New reporting requirements aimed at making employers come clean on the scale of non-fatal accidents and other mishaps in the workplace, have seen the number of reported risky incidents rise by almost a third but the level of under-reporting remains a cause for concern.
The new regulations, overseen by the Health and Safety Authority (HSA), came into effect in November 2016 and while the number of non-fatal accidents rose only modestly — from 7,357 in the previous 12 months to 7,528 in the year to last November, the number of reported “dangerous occurrences” jumped from 209 to 292.
New emphasis has been placed on documenting dangerous occurrences which is described as where no-one was hurt but the potential existed for injuries. This was an effort to make employers more aware of the hazards at their premises and in their work practices.
The list of incidents that come under the description of dangerous occurrence has expanded and includes a specific section on wind turbines to reflect the growth in wind energy technology around the country.
The list covers buildings, other structures, vehicles, equipment, containers and pipelines and incidents including collapses, explosions, leakages, uncontrolled movements and contacts with overhead power lines which led to a risk of personal injury.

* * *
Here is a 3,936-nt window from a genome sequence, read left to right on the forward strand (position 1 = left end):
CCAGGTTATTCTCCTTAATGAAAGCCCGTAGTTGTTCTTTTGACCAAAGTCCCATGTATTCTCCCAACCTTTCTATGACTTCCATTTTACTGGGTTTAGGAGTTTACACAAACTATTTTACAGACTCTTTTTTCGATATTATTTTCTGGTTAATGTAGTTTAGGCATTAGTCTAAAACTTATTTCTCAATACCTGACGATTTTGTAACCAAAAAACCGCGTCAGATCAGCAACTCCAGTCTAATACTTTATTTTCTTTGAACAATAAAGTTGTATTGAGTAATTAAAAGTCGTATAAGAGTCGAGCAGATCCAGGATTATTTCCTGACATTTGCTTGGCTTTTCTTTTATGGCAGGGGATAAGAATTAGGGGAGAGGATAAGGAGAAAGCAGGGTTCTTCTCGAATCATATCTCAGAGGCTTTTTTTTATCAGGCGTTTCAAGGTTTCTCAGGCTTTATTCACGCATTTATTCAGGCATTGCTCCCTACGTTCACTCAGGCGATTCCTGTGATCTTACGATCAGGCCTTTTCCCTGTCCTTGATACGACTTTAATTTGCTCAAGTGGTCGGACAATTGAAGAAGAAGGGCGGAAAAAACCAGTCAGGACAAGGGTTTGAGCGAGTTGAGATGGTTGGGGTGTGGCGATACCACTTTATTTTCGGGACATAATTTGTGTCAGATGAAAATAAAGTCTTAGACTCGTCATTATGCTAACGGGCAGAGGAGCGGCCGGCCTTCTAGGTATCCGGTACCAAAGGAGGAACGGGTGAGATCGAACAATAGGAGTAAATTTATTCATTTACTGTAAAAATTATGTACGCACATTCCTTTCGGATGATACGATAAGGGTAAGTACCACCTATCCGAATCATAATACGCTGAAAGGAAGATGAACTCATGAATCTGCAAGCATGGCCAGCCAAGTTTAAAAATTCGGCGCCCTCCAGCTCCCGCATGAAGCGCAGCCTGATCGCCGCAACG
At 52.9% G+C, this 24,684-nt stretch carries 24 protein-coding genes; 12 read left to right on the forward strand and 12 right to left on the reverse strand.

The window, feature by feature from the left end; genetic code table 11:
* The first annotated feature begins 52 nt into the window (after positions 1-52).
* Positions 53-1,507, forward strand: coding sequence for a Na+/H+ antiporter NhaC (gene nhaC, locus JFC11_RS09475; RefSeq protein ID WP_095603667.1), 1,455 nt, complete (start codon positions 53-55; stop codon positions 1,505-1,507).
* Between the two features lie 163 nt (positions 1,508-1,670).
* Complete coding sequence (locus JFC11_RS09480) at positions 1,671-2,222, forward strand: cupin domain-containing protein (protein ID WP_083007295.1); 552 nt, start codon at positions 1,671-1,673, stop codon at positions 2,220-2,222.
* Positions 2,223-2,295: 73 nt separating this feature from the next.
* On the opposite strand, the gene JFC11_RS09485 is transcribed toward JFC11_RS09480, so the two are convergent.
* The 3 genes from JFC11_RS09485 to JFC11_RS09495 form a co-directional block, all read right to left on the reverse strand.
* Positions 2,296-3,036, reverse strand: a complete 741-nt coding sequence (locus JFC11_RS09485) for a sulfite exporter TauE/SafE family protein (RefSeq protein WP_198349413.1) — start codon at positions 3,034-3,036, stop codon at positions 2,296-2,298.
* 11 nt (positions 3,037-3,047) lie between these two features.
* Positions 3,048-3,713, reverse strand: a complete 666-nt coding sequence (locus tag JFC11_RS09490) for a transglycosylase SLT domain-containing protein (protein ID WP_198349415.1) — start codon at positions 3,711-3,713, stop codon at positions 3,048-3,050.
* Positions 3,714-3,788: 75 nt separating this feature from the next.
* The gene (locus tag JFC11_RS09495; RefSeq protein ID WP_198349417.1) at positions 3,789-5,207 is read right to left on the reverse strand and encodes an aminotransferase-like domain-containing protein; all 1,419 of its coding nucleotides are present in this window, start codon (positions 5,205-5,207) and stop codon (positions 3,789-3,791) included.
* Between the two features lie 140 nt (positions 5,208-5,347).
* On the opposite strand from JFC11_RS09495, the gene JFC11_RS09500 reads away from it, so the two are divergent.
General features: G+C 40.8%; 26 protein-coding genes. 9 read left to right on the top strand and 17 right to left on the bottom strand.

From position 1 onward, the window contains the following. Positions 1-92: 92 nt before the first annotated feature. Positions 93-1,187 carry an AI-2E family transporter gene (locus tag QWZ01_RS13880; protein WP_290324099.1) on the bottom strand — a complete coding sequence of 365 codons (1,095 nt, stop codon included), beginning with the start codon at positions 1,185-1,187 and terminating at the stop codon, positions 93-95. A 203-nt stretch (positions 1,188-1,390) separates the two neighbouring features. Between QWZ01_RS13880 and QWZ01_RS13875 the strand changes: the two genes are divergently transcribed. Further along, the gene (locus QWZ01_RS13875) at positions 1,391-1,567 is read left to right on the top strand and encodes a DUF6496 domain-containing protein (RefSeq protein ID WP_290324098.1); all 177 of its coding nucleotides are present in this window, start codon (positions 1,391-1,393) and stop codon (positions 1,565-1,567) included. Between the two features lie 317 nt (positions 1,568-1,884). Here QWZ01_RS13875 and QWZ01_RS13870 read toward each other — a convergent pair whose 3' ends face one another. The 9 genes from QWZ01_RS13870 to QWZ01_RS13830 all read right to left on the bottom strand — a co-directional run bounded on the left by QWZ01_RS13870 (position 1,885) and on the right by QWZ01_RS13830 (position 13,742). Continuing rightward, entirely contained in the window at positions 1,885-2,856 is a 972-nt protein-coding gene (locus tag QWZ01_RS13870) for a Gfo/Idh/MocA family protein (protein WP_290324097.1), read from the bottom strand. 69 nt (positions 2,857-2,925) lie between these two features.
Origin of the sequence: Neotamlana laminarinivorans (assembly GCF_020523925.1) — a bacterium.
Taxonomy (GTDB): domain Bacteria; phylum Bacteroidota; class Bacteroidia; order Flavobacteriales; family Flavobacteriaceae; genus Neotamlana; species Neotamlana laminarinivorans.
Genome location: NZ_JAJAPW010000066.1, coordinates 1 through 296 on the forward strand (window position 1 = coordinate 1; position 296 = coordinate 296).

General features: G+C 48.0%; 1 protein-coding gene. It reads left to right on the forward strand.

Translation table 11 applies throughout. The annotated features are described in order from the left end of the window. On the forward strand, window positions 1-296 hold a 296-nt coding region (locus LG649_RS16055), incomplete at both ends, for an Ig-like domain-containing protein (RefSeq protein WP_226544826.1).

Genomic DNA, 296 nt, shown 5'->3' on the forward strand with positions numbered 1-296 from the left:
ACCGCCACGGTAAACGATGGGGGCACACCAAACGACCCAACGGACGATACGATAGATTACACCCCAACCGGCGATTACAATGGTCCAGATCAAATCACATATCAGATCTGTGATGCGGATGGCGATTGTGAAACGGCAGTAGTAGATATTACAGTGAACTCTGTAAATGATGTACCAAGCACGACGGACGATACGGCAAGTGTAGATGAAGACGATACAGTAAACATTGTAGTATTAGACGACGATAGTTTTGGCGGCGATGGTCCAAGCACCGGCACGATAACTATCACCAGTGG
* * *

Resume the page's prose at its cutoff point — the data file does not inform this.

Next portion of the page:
The HSA is encouraging employers and managers to report incidents even where they can not be sure how dangerous the incident was rather than delay waiting for internal investigations to assess injury potential.
“Such a delay could lead to the loss of valuable information,” it warns.
A new 10-day deadline on reporting dangerous occurrences also applies where previous reports were sought as soon as practicable which in reality could mean a gap of many months before details were submitted, if at all.
Fatal accidents are subject to a five-day reporting deadline while non-fatal accidents where injuries occurred must be reported within 10 days. Breaches can mean a prosecution and a fine of up to €5,000.
By early December, the HSA was notified of 47 fatalities at work during 2017, with 24 of them in farming- related accidents while there were six in construction and six in transportation.
That is believed to be an accurate reflection of the death toll in workplaces during the year but comparisons with Central Statistic Office data on the number of people out of work due to workplace accidents suggests up to half of all non-fatal accidents may go unreported.
The HSA said that it was not reading much into the new reporting figures at this stage.
“Any increase would have to be evident for a number of years before we could begin to conclude that it was related to the new reporting regulations,” said a spokesman.
However, he said the HSA was hopeful the changes would encourage workers and employers to improve their reporting habits which in turn would help improve workplace safety. “While we are confident that the vast majority of fatal work-related accidents are reported to us, we do believe that there is significant under-reporting of non-fatal accidents,” he said.
“Developing successful prevention policies requires an understanding of the prevalence and trends of certain accident types, and such understanding is based on up-to-date and reliable information.”
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